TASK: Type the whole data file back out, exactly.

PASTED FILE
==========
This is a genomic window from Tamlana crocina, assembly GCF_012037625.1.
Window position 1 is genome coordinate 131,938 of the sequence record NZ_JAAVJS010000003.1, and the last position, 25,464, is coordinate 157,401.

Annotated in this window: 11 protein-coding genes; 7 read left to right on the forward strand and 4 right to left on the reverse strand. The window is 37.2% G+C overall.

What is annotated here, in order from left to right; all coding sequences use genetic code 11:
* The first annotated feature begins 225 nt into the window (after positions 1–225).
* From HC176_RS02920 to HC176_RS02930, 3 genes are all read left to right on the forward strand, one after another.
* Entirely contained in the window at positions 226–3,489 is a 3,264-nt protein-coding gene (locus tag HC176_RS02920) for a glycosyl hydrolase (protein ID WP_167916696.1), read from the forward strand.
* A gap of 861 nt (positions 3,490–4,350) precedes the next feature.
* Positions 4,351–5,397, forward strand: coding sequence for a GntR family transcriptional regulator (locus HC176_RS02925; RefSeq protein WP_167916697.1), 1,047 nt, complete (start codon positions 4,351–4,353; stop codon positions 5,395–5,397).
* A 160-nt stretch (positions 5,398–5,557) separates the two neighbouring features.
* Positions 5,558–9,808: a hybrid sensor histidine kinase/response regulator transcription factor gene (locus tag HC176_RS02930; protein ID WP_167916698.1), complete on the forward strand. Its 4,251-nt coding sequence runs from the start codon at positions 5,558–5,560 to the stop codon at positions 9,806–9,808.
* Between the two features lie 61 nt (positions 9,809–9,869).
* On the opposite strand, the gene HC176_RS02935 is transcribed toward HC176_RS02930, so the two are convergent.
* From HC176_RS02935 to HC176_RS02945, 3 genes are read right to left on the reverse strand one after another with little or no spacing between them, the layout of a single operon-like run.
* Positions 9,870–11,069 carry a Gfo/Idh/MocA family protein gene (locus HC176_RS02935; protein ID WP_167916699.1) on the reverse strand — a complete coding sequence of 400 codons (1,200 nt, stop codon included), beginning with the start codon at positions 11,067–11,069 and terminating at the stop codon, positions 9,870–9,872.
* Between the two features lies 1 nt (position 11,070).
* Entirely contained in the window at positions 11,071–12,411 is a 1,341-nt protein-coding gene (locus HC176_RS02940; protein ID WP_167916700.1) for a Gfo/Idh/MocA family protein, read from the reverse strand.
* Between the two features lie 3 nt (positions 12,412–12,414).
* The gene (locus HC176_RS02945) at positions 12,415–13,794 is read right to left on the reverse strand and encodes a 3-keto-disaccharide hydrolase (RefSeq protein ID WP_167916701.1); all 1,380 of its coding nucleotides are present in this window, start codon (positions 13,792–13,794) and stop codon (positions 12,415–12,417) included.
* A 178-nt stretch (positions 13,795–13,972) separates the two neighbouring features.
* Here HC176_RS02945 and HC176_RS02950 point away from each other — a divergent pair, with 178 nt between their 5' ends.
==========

This is a genomic window from Tamlana crocina, assembly GCF_012037625.1.
Window position 1 is genome coordinate 131,938 of the sequence record NZ_JAAVJS010000003.1, and the last position, 25,464, is coordinate 157,401.

Annotated in this window: 11 protein-coding genes; 7 read left to right on the forward strand and 4 right to left on the reverse strand. The window is 37.2% G+C overall.

What is annotated here, in order from left to right; all coding sequences use genetic code 11:
* The first annotated feature begins 225 nt into the window (after positions 1–225).
* From HC176_RS02920 to HC176_RS02930, 3 genes are all read left to right on the forward strand, one after another.
* Entirely contained in the window at positions 226–3,489 is a 3,264-nt protein-coding gene (locus tag HC176_RS02920) for a glycosyl hydrolase (protein ID WP_167916696.1), read from the forward strand.
* A gap of 861 nt (positions 3,490–4,350) precedes the next feature.
* Positions 4,351–5,397, forward strand: coding sequence for a GntR family transcriptional regulator (locus HC176_RS02925; RefSeq protein WP_167916697.1), 1,047 nt, complete (start codon positions 4,351–4,353; stop codon positions 5,395–5,397).
* A 160-nt stretch (positions 5,398–5,557) separates the two neighbouring features.
* Positions 5,558–9,808: a hybrid sensor histidine kinase/response regulator transcription factor gene (locus tag HC176_RS02930; protein ID WP_167916698.1), complete on the forward strand. Its 4,251-nt coding sequence runs from the start codon at positions 5,558–5,560 to the stop codon at positions 9,806–9,808.
* Between the two features lie 61 nt (positions 9,809–9,869).
* On the opposite strand, the gene HC176_RS02935 is transcribed toward HC176_RS02930, so the two are convergent.
* From HC176_RS02935 to HC176_RS02945, 3 genes are read right to left on the reverse strand one after another with little or no spacing between them, the layout of a single operon-like run.
* Positions 9,870–11,069 carry a Gfo/Idh/MocA family protein gene (locus HC176_RS02935; protein ID WP_167916699.1) on the reverse strand — a complete coding sequence of 400 codons (1,200 nt, stop codon included), beginning with the start codon at positions 11,067–11,069 and terminating at the stop codon, positions 9,870–9,872.
* Between the two features lies 1 nt (position 11,070).
* Entirely contained in the window at positions 11,071–12,411 is a 1,341-nt protein-coding gene (locus HC176_RS02940; protein ID WP_167916700.1) for a Gfo/Idh/MocA family protein, read from the reverse strand.
* Between the two features lie 3 nt (positions 12,412–12,414).
* The gene (locus HC176_RS02945) at positions 12,415–13,794 is read right to left on the reverse strand and encodes a 3-keto-disaccharide hydrolase (RefSeq protein ID WP_167916701.1); all 1,380 of its coding nucleotides are present in this window, start codon (positions 13,792–13,794) and stop codon (positions 12,415–12,417) included.
* A 178-nt stretch (positions 13,795–13,972) separates the two neighbouring features.
* Here HC176_RS02945 and HC176_RS02950 point away from each other — a divergent pair, with 178 nt between their 5' ends.